Haley raises $2.6 million in 48 hours after NH loss and Trump’s threat to her donors

At least by one metric, angering Donald Trump was good for Nikki Haley.

Haley’s 2024 presidential campaign raised $2.6 million in a 48-hour period that began Tuesday evening after polls closed in New Hampshire’s Republican primary, according to a campaign statement.

That included $1.2 million from small donors and online contributors in the wake of Trump’s pledge to blacklist Haley donors, her campaign said.

In a social media post Wednesday evening, Trump said that anyone who contributes to Haley “will from this point forward be permanently barred from the MAGA camp. We don’t want them and we won’t accept them.” MAGA stands for “Make America Great Again.”

Haley’s team was quick to turn the former president’s words into a T-shirt and fundraising presentation, as seen in the social media post below.

Trump expressed similar hostility toward Haley and her supporters in his victory speech after the New Hampshire primary, which he won by 11 points. In his remarks, he described his former ambassador to the United Nations as an “impostor” who in his own speech had tried to “get a victory after having had a very bad night.” He took a friendlier approach to her speech after last week’s Iowa caucuses and congratulated her at the time.

Haley is facing calls, especially from Trump allies, to drop out of the Republican presidential primaries following her losses in New Hampshire and Iowa. But one expert noted that Trump’s speech Tuesday night in the Granite State would not be seen in a negative light by Haley’s donors.

“It’s proof that she’s getting under his skin. She only lashes out at someone who she thinks is a threat to her,” said Robin Kolodny, a political science professor at Temple University with expertise in campaign finance.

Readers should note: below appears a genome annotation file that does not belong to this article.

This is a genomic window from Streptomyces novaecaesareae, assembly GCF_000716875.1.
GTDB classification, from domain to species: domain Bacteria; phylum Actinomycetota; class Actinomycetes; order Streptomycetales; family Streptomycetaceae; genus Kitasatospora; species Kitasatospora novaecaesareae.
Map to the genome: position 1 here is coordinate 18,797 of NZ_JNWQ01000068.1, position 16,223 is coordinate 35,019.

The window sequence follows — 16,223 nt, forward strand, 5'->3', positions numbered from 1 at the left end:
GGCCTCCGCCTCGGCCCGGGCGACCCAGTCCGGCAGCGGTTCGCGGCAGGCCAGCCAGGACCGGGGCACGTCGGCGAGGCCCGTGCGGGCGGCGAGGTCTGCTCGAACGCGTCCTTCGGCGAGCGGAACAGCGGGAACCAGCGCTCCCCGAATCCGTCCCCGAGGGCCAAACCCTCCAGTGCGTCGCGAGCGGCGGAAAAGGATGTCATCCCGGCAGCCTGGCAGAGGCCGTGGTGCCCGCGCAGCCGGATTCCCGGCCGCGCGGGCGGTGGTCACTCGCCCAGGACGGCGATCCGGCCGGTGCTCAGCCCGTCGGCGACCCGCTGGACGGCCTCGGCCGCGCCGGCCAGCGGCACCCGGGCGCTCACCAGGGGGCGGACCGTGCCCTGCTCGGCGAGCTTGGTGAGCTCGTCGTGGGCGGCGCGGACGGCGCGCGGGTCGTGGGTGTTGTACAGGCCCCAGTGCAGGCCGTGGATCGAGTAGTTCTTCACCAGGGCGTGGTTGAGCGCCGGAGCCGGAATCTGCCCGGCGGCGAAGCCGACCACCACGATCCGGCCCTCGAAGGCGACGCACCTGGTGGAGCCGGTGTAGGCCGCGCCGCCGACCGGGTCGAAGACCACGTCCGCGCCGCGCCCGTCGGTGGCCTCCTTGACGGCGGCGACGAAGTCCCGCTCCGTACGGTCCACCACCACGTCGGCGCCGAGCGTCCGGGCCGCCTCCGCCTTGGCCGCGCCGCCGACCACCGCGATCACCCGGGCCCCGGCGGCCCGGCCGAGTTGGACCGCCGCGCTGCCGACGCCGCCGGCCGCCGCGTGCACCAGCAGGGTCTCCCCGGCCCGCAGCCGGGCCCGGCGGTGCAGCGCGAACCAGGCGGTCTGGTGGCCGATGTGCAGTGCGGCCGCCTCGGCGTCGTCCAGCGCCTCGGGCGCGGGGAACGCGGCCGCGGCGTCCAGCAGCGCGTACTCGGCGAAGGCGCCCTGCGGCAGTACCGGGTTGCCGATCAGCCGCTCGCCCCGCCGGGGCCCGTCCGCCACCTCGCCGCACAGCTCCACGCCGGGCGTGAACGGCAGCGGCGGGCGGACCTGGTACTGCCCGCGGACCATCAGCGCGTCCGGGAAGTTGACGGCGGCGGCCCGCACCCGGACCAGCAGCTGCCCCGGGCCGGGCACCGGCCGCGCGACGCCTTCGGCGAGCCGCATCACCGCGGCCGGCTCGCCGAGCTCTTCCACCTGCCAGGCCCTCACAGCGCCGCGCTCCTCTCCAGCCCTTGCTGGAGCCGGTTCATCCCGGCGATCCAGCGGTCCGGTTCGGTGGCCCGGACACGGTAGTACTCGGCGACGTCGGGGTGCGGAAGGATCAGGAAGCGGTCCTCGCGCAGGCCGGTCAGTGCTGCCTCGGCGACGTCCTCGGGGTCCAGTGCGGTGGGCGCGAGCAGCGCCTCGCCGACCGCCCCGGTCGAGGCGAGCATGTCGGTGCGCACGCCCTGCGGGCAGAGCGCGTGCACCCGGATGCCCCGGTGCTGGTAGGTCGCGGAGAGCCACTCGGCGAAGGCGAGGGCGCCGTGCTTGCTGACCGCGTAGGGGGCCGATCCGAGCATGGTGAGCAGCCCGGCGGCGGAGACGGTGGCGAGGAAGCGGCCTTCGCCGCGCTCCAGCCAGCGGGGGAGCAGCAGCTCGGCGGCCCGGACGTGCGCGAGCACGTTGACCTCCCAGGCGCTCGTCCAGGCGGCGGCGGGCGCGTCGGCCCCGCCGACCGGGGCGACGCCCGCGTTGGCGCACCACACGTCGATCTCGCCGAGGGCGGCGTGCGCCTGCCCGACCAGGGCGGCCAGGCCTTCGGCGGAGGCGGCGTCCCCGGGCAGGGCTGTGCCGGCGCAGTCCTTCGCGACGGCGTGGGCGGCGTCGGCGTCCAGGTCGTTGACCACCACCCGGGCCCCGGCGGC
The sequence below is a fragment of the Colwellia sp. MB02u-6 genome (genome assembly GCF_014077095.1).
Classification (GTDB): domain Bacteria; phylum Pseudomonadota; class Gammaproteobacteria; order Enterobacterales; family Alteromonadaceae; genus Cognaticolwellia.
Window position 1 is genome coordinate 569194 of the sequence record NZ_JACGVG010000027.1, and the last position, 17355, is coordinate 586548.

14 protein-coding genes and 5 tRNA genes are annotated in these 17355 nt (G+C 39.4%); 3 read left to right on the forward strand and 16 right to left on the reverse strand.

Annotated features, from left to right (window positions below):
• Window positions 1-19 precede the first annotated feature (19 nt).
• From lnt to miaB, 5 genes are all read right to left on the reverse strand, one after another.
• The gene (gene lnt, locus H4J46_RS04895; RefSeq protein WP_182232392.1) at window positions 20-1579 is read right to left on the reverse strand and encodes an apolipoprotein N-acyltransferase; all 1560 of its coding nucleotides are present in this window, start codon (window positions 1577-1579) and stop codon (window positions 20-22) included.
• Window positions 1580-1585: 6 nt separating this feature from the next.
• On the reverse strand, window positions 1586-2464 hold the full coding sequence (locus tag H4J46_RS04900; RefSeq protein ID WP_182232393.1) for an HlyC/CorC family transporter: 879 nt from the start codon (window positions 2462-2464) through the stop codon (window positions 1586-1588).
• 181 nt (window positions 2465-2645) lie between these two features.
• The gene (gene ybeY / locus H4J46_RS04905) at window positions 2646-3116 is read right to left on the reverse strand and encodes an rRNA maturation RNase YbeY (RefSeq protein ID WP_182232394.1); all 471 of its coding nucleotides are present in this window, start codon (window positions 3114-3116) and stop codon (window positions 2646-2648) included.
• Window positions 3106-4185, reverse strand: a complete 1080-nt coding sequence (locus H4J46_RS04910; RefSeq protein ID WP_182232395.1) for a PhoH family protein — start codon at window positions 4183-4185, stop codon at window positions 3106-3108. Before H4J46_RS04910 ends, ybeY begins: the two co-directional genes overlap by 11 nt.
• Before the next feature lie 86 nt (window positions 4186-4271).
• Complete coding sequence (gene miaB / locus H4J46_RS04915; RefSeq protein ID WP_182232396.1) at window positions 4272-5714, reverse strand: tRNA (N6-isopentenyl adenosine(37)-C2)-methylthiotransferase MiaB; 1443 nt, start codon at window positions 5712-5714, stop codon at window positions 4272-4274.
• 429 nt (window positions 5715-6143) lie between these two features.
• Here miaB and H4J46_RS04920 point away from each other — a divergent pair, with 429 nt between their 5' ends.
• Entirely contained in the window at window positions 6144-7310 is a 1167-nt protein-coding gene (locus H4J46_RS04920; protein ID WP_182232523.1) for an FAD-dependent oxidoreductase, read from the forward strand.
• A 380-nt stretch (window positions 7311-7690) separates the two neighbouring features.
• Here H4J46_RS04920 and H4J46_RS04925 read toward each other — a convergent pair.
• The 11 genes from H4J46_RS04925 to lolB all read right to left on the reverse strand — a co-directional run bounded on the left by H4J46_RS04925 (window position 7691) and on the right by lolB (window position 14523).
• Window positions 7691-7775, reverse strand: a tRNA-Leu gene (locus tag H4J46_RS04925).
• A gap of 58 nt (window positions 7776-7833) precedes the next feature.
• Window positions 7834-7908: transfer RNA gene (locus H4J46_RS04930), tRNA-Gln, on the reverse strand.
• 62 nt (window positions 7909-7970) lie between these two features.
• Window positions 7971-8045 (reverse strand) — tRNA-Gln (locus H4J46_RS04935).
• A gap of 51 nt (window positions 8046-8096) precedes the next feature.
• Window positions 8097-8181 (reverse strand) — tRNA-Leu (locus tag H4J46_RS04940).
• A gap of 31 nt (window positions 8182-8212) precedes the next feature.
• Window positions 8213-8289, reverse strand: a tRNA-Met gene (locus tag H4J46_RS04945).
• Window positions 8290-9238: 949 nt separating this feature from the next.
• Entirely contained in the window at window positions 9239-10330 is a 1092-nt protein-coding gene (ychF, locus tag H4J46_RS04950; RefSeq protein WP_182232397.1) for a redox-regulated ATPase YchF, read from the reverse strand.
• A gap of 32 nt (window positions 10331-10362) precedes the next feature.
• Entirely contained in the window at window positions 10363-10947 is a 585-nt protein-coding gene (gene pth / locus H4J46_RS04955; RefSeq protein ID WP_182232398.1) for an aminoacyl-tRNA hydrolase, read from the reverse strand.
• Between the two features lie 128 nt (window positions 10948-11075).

Referring to Trump’s promise to ostracize Haley’s donors, Haley spokeswoman AnnMarie Graham-Barnes said in a statement that his “threats highlight the stark choice in this election: personal vendettas or true conservative leadership.”

“Trump’s plan blew up in his face,” Graham-Barnes added. “Contributions to Haley’s campaign are pouring in — proof that people are fed up with the drama and are rallying behind Nikki’s vision for a strong and proud America.”

Haley’s campaign, which said it raised $24 million in the fourth quarter of last year, also touted a $4 million advertising blitz in her home state of South Carolina, which is scheduled to hold a Republican primary on February 24.

Additionally, the main super PAC supporting the former South Carolina governor told the New York Times on Thursday that it raised $50.1 million in the second half of 2023, ahead of the more than $46 million raised in the same period by Trump’s main super PAC. PAC.

Haley’s campaign did not immediately respond to MarketWatch’s request for comment.

Trump’s campaign has also proven adept at raising money outside the headlines. After the former president’s widely watched indictment in a secret case in Manhattan last March, his campaign said it raised more than $5 million in 48 hours.

Betting markets tracked by RealClearPolitics give Trump an 87% chance of winning the 2024 Republican nomination and moving on to challenge President Joe Biden in the general election, far above Haley’s 7% chance. In South Carolina, Trump currently has a 30-point lead over Haley in the polls, according to RCP’s polling average.

Now read: Here’s how long Haley’s big donors could continue to fund her 2024 campaign

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